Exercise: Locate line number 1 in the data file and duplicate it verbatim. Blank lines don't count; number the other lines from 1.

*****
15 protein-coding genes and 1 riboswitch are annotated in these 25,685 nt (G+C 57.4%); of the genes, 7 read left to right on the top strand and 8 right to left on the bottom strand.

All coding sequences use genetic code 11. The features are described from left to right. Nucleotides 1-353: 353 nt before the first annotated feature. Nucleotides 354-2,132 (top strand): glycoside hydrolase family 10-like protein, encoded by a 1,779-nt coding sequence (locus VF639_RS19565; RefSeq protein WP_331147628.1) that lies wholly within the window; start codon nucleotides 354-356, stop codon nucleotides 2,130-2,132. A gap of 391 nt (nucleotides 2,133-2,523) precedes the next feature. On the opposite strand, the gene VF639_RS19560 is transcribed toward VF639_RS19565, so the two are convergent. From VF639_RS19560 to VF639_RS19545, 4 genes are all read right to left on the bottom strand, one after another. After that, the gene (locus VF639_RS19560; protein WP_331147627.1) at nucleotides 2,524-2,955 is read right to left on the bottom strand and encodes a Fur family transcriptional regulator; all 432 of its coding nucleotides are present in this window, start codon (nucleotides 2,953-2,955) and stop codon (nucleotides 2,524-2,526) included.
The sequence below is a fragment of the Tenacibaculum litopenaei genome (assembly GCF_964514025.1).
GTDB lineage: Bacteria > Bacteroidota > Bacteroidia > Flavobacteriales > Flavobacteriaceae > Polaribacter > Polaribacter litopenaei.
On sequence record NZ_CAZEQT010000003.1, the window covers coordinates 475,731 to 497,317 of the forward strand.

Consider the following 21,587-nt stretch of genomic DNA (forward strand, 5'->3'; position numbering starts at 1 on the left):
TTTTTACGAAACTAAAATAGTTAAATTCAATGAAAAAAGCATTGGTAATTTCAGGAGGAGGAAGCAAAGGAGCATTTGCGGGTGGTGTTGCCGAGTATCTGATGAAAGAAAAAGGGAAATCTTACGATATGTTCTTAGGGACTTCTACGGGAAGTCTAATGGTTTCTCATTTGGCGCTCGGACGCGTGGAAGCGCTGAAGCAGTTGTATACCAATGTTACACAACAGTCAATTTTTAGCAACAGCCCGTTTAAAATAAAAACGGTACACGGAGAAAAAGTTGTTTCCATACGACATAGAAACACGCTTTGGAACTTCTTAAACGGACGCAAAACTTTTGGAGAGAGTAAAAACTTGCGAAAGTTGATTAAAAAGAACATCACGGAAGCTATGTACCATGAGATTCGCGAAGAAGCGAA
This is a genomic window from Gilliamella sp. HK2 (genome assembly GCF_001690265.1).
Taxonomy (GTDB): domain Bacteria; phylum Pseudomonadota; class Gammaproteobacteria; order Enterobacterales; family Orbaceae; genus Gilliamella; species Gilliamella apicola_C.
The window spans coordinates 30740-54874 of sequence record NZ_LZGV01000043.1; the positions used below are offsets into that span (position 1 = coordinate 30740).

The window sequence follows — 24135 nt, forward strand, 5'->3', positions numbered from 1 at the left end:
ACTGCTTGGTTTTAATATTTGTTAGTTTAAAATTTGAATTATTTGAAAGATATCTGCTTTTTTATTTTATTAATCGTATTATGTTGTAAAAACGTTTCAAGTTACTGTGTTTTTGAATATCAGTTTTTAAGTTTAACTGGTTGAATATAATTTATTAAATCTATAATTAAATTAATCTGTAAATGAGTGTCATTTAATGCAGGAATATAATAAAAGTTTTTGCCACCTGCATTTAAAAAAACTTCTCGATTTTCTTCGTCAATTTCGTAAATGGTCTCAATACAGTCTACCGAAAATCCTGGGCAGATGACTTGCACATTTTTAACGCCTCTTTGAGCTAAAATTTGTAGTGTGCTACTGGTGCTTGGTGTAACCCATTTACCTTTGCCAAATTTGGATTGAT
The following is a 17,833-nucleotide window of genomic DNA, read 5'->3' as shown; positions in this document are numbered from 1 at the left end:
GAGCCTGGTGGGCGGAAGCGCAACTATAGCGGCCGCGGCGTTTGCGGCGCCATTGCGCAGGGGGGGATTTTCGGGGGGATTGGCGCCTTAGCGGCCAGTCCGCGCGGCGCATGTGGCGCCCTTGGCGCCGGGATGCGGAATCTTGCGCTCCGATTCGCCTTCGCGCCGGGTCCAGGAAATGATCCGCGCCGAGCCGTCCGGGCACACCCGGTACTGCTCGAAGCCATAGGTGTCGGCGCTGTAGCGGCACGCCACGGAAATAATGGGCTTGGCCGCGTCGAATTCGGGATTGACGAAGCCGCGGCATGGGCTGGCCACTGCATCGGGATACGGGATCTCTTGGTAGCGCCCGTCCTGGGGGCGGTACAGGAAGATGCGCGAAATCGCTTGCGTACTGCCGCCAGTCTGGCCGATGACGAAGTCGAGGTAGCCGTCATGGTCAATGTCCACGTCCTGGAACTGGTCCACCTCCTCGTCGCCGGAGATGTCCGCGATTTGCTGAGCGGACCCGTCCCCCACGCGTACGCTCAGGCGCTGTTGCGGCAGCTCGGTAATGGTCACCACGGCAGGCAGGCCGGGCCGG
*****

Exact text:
15 protein-coding genes and 1 riboswitch are annotated in these 25,685 nt (G+C 57.4%); of the genes, 7 read left to right on the top strand and 8 right to left on the bottom strand.